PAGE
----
15 October 2007

Retired U.N. officials, even senior ones, who arrived at U.N. Headquarters during the General Debate statements, were told that they were not allowed in. Although that practice had been introduced during the term of recent retiree Kofi Annan, it was more noticed this year because the "victims" were stopped in public at the outside entrance and told, very politely but firmly, of the discriminatory ruling. Most of them -- at least those residing in New York -- had already obtained passes that allowed them through the mechanical check-points once inside. The blocking was done at the outside entrances, by word of mouth. Many respectable former officials were seen looking around for possible recognition as they were there for a particular, pressing reason; otherwise they would be the first to avoid showing up at such a busy period.

Who initially took that discriminatory abrasive arbitrary decision does not matter. The Annan / Riza team had done enormous damage to their former colleagues and to the U.N. reputation; but repeating that would be like flogging an already dead horse. The fact that the Association of Former International Civil Servants (AFICS) had not demonstrated any visible impact is also besides the point.

The question for newly-elected Secretary General Ban Ki-moon is: Why unduly antagonize a potentially helpful group?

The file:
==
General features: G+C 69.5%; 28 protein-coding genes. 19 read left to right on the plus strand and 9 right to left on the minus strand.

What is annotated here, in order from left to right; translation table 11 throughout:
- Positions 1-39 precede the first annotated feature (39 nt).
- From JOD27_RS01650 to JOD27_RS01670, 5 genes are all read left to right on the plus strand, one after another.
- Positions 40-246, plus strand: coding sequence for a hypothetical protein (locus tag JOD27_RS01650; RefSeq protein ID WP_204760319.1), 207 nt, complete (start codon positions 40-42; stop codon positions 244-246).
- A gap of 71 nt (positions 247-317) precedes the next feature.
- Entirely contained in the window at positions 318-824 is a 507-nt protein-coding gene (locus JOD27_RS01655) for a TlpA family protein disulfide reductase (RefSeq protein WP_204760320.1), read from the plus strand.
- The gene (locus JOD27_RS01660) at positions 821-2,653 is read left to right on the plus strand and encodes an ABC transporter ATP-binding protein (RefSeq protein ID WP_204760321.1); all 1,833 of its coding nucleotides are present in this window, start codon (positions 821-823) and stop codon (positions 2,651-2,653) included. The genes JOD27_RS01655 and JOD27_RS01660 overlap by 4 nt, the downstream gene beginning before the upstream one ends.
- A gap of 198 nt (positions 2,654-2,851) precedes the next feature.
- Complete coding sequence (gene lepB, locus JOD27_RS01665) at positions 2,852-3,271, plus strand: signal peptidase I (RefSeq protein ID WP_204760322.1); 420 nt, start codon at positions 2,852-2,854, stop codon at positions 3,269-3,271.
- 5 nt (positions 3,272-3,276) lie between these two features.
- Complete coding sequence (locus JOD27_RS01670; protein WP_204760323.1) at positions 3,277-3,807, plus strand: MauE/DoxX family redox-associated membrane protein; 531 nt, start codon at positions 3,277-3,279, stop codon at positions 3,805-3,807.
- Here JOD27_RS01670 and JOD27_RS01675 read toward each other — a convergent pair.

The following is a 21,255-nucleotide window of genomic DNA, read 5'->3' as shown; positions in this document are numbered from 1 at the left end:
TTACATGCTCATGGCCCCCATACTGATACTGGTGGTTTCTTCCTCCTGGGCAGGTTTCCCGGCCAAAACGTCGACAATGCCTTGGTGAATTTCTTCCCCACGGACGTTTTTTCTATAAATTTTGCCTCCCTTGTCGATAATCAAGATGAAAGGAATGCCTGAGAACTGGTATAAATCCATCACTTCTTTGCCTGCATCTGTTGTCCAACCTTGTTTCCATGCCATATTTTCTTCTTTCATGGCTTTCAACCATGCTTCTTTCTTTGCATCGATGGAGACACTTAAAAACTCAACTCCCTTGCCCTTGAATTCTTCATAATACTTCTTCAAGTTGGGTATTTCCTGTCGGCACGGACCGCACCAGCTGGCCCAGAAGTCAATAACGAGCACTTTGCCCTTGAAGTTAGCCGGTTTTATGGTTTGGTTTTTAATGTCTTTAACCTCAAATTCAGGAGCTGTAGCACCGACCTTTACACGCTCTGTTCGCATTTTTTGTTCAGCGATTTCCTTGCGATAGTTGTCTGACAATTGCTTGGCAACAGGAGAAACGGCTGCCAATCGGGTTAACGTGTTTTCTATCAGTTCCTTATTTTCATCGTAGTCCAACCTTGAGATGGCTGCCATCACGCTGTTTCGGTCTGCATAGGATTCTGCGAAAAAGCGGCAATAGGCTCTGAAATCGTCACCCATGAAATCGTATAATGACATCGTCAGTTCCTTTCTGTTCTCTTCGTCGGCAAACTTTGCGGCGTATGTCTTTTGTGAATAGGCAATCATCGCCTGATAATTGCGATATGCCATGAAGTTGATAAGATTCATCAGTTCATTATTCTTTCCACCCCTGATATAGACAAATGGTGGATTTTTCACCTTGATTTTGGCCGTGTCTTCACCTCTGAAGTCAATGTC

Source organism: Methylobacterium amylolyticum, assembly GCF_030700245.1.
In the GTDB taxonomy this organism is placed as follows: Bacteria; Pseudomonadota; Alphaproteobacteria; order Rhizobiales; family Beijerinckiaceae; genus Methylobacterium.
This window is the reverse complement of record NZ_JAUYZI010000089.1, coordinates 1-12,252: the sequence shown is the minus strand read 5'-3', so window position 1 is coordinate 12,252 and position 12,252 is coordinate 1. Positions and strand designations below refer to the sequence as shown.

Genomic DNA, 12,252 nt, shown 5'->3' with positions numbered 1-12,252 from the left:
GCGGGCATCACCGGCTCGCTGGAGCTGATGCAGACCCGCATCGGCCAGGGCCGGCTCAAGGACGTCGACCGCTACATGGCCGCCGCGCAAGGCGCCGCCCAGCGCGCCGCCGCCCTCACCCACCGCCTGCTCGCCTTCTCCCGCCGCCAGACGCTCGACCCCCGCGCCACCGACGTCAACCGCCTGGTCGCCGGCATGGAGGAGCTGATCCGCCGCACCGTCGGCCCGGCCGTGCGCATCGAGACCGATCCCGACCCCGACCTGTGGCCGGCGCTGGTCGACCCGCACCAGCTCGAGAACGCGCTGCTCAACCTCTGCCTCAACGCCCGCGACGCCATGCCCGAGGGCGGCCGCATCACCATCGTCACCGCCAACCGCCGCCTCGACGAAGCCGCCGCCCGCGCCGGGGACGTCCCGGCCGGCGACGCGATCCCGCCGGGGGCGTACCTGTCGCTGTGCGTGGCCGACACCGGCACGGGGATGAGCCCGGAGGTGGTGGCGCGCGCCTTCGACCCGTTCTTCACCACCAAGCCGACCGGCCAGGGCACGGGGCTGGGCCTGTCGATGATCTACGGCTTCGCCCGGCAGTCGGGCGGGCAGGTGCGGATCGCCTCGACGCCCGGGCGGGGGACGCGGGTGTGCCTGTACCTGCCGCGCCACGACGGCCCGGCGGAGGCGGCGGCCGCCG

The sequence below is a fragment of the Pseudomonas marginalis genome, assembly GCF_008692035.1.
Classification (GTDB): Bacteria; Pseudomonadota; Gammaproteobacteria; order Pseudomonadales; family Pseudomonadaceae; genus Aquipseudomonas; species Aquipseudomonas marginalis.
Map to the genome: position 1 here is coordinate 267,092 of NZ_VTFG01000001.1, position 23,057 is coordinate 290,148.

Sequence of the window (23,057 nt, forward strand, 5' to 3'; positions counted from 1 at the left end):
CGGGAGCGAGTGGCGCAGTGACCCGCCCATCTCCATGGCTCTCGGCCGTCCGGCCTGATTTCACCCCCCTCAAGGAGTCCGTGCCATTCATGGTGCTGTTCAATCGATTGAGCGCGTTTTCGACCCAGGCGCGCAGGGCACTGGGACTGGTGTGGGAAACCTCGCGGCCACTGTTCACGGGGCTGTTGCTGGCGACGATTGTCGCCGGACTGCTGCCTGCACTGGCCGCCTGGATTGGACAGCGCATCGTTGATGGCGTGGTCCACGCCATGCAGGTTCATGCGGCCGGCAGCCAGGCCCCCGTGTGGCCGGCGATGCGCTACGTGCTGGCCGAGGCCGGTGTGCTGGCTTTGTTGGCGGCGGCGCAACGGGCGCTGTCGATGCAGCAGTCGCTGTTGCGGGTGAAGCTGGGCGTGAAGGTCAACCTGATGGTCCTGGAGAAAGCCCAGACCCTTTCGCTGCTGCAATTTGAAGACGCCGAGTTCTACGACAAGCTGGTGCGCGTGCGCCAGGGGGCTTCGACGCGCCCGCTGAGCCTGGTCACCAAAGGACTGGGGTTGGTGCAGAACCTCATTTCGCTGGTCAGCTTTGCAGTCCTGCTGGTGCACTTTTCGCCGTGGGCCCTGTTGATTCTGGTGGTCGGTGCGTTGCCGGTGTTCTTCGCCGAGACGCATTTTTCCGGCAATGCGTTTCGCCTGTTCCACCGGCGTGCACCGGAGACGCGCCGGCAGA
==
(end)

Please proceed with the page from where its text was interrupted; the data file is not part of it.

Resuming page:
In what way is a retiree a security risk? Are those who devoted their lives for U.N. service more likely to create trouble than short-term, unknown and untested newcomers? Would a retiree, including former Heads of Departments, Directors and close aides to Secretaries General, visit the compound unless they had business to do -- like, for example, picking up a pass to listen to their own head of state, or joining in an official luncheon?

Would those TEN DAYS make a real difference than the rest of the year? Since entrances to the Assembly meeting or briefing halls will be very tightly controlled, triple-checked and electronically scanned, how could an older retiree form a threat to his younger Secretariat staffer?

It is absurd to pick on a specific category of people with proven dedication, just because they are not in a position to fend for themselves.

Perhaps it is about time to start talking louder. And if FICSA is beyond fixing, it may be about time to explore other, more effective, representation.